Less than 1 percent of leftover bombs in Laos has been cleared
WASHINGTON, D.C. – Congressman Sean Duffy (R-WI) today led a bipartisan letter of 18 Members of Congress to the Chairman and Ranking Member of the House Appropriations Subcommittee on State, Foreign Operations, and Related Matters with the request for $30 million to remove unexploded ordinance in Laos in the Fiscal Year 2018 State and Foreign Operations Bill.
The letter, in part, said:
“In one of the most enduring yet least well-known legacies of the Vietnam War, unexploded ordnance (UXO) left over from the nine-year U.S. bombing campaign over Laos is still endangering villagers as they go about their daily tasks. Between 1964 and 1973, more than 270 million cluster bomblets were dropped on Laos. This is more than was dropped on Germany and Japan combined during the Second World War. The U.S. flew more than 580,000 bombing missions over Laos, the equivalent of one bombing mission every 8 minutes around the clock for nine years. Less than one percent of the estimated 80 million Less than one percent of the estimated 80 million leftover bombs in Laos has been cleared, resulting in more than 20,000 casualties since the war ended in 1975. On a per capita basis, Laos is the most heavily bombed country in history.”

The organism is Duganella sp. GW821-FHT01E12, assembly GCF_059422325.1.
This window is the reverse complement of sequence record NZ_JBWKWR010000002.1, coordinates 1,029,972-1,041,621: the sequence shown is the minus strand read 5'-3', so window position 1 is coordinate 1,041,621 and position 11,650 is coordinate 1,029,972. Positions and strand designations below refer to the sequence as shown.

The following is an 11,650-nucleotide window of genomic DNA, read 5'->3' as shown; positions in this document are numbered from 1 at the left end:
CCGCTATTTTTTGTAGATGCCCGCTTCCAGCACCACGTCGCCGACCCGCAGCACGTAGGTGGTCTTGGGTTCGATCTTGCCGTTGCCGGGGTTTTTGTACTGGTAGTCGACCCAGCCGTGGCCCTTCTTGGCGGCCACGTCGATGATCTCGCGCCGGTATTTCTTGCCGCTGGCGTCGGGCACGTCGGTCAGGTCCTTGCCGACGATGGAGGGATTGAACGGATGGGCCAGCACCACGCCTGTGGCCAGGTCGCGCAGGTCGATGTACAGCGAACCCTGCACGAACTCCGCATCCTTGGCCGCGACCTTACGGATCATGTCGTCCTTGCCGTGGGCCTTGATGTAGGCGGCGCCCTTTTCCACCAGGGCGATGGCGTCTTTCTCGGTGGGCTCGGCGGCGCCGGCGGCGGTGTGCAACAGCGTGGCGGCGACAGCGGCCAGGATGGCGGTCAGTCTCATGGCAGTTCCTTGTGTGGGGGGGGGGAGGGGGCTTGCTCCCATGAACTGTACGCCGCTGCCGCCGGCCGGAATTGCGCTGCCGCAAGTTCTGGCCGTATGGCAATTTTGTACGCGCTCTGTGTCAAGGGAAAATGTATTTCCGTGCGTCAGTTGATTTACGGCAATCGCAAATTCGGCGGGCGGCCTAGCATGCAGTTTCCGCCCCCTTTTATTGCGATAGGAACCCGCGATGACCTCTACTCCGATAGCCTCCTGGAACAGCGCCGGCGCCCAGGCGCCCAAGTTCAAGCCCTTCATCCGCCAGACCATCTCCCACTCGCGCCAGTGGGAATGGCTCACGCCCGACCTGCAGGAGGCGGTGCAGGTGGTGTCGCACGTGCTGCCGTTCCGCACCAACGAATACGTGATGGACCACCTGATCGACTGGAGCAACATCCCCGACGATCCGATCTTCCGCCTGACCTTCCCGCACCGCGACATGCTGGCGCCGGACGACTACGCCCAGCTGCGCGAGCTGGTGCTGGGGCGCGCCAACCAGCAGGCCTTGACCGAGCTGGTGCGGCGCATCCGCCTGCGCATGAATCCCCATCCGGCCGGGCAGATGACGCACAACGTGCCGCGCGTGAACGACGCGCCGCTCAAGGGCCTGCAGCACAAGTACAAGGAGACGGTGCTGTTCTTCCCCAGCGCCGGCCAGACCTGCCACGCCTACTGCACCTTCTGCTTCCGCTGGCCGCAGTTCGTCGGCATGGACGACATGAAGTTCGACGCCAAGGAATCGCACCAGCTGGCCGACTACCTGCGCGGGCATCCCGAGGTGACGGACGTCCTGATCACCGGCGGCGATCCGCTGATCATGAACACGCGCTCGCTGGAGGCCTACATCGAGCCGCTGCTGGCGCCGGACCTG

To read the letter in its entirety, click HERE.